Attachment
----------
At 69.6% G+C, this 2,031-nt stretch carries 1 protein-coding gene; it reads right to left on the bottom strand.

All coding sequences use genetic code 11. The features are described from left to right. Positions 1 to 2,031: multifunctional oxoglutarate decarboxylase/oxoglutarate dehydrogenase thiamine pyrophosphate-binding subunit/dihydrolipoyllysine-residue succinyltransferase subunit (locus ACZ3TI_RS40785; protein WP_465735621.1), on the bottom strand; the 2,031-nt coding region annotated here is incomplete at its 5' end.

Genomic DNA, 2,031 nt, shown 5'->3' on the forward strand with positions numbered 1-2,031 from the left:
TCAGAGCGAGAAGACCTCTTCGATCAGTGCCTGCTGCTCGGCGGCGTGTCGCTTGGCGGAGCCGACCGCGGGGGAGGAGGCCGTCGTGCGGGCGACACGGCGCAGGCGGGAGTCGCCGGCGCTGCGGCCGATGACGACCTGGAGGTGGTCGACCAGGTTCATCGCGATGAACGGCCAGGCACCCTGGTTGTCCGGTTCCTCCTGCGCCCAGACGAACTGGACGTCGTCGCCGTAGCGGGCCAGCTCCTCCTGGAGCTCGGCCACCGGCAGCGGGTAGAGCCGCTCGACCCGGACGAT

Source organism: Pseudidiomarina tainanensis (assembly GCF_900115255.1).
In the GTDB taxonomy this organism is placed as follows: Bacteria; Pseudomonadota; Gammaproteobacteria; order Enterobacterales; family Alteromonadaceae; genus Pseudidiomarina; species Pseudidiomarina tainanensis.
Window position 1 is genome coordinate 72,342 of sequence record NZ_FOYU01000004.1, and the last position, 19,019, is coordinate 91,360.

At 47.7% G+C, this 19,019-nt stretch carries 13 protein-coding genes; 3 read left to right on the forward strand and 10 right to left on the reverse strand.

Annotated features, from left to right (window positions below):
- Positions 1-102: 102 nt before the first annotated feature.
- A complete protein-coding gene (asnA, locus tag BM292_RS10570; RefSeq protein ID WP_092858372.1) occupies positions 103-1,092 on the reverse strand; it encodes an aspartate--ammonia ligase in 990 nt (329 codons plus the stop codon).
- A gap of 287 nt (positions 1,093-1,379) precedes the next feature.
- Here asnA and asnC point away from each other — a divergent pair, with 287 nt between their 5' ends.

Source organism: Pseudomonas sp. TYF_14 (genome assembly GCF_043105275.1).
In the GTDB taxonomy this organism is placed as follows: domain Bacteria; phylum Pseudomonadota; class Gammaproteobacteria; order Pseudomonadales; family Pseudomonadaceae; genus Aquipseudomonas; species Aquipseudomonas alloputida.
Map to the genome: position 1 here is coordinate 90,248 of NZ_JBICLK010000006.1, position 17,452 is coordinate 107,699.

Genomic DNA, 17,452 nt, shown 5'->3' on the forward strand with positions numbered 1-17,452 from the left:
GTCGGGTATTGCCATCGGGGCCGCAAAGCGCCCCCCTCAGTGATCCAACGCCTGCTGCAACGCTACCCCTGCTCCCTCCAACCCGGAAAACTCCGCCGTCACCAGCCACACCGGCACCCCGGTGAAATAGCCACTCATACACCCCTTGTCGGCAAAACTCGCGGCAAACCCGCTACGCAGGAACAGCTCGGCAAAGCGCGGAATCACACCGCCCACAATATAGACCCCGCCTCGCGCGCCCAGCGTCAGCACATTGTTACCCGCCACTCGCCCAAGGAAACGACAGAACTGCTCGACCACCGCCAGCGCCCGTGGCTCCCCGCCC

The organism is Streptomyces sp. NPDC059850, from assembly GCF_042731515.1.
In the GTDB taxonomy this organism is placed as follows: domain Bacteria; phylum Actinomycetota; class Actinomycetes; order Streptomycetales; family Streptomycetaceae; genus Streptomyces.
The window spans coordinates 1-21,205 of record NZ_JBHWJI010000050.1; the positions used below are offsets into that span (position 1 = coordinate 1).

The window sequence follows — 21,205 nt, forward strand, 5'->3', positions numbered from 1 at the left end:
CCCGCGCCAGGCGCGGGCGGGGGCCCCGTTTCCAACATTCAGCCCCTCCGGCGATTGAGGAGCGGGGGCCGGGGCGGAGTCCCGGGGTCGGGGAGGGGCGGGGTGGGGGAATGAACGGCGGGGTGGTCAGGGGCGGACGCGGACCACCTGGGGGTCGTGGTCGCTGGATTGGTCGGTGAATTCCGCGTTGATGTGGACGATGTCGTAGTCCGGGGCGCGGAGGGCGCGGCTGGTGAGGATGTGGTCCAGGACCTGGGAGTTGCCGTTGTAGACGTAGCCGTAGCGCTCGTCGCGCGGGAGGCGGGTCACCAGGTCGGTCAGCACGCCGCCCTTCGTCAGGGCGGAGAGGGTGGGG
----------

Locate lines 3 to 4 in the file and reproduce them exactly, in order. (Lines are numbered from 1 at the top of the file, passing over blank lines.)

Genomic DNA, 2,031 nt, shown 5'->3' on the forward strand with positions numbered 1-2,031 from the left:
TCAGAGCGAGAAGACCTCTTCGATCAGTGCCTGCTGCTCGGCGGCGTGTCGCTTGGCGGAGCCGACCGCGGGGGAGGAGGCCGTCGTGCGGGCGACACGGCGCAGGCGGGAGTCGCCGGCGCTGCGGCCGATGACGACCTGGAGGTGGTCGACCAGGTTCATCGCGATGAACGGCCAGGCACCCTGGTTGTCCGGTTCCTCCTGCGCCCAGACGAACTGGACGTCGTCGCCGTAGCGGGCCAGCTCCTCCTGGAGCTCGGCCACCGGCAGCGGGTAGAGCCGCTCGACCCGGACGAT